There’s been a surprising shift in U.S. stock market leadership that tech investors should take note of.

Technology — led by the likes of Facebook, Apple, Netflix, Microsoft and Google — has been the darling sector for stock market investors.

Banyan Hill’s John Ross

I don’t need to get into why.

Instead, I am about to show you a graphic that tells us the bloom could soon fall off the rose for tech investors.

Old-world stocks in a hated sector are having their turn in the limelight.

It’s classic sector rotation, and it will create significant profit opportunities for investors who can navigate it.

But be careful not to jump in too soon.

Two screenshots I took from my computer on Tuesday tell us why investors should be extra careful.

tech investors

This is from a website I frequent that gives a sector-by-sector snapshot of stock market performance over different time frames.

In this case, we’re looking at one-day, one-week and one-month time frames.

There’s a lot of green, which denotes positive performance.

But don’t be fooled.

Notice the top performing sector in each comparison is basic materials.

Basic materials is a sector that’s been left for dead.

The global economy was made tired by a trade war and then kicked between the legs by a coronavirus pandemic that caused supply chains to seize up.

This hammered the flow of tangible goods and associated businesses.

Of course, the pandemic is just the latest reason for investors to ditch basic materials stocks.

Tech stocks promising innovation and solutions for modern economic needs captured the eyes and dollars of investors years ago, and they’ve remained dominant.

But there is good reason this is changing now.

Why Tech Investors Should Respect the Cycle

Make no mistake: Tech stocks are not prone to a bubble-like implosion.

This isn’t dot-com 2.0.

At the same time, basic materials stocks are not about to shoot the moon.

But here is why this is a noteworthy shift …

Economic growth is cyclical, no matter if policymakers are printing trillions of dollars to try to change that.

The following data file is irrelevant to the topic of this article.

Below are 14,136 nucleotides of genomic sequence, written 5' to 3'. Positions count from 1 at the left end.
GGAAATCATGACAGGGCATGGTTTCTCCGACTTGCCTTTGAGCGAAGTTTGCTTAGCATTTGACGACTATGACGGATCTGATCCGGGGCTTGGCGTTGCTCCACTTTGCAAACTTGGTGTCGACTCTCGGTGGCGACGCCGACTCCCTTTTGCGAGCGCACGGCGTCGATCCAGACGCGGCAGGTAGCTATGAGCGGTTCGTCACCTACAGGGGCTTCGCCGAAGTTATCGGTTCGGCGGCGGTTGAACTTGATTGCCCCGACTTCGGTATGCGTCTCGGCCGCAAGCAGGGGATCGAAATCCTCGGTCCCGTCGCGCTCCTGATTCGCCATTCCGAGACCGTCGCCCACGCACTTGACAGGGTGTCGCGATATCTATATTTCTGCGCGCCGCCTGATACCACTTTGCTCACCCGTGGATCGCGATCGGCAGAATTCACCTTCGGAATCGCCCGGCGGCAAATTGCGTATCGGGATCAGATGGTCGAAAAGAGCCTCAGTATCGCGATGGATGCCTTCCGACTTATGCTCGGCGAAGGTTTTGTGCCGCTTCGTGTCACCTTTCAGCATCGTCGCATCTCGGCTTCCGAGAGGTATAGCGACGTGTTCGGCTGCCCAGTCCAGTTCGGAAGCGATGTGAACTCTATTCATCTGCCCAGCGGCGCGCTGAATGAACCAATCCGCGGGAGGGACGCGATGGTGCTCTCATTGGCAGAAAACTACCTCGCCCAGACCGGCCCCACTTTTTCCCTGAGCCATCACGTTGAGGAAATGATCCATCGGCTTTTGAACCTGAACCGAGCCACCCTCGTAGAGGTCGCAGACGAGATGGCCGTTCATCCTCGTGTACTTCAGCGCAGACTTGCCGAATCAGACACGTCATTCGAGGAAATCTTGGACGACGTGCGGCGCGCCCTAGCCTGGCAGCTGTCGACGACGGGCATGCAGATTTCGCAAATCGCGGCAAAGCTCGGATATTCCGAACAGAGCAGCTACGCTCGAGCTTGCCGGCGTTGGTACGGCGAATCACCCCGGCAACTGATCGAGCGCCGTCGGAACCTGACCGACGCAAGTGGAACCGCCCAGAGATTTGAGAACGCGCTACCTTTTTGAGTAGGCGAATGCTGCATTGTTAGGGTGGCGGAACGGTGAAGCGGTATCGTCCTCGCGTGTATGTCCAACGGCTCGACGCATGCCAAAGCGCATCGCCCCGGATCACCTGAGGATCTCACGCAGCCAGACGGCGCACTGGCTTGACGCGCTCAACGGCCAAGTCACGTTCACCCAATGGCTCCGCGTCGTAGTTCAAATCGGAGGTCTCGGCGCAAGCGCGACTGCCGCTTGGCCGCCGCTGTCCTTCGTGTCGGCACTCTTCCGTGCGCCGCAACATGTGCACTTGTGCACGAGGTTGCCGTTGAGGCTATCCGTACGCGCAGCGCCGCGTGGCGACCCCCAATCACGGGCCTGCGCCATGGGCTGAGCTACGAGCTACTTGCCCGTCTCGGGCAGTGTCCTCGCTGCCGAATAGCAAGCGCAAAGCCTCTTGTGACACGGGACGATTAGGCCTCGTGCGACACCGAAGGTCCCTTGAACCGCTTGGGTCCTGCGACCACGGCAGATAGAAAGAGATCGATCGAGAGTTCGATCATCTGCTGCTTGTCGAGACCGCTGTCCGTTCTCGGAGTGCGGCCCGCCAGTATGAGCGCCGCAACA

In an economic cycle, money moves across sectors for reasons beyond things such as sky-pie promises from silicon-valley startups or dampening of U.S.-China trade relations.

To wit, here’s one more snapshot to consider.

tech investors

That table shows us the relative performance of market sectors during the four phases of a business cycle.

Tech stocks do well when the economy is in a growth phase. Not so much when it’s heading into recession.

Basic materials tend to perk up in the late phase, just before recession.

That’s what’s happening right now. Inflationary policy from government and central banks is creating a last hurrah for materials stocks.

Suddenly, old-world stocks are the new shiny object of investor affections.

Again, be careful not to jump too soon.

If you must put new money into the stock market, be selective and be careful. There’s a good bit of recession ahead of us.

Keep your risk in check.

Don’t fall into the trap of thinking new life in basic materials is an all-clear for the stock market.

I know it’s not easy to figure out which stocks can weather a recession — and which cannot.

I hope I’ve been able to help.

If you’re looking for more on what to do in this market, my friend and colleague, Matt Badiali, has a proven framework of research and analysis that sifts out the winners from the losers as part of his Real Wealth Strategist service.

Good investing,

John Ross
Co-Editor, Apex Profit Alert

• John Ross is the Co-Editor of Apex Profit Alert for Banyan Hill Publishing, and an expert in global macroeconomics and options trading around natural resources like gold, oil and cannabis. His trading style exploits opportunities created by emotions like fear and greed.

Follow him on Twitter @JohnRossGuru and subscribe to his YouTube channel, Prosperity Research.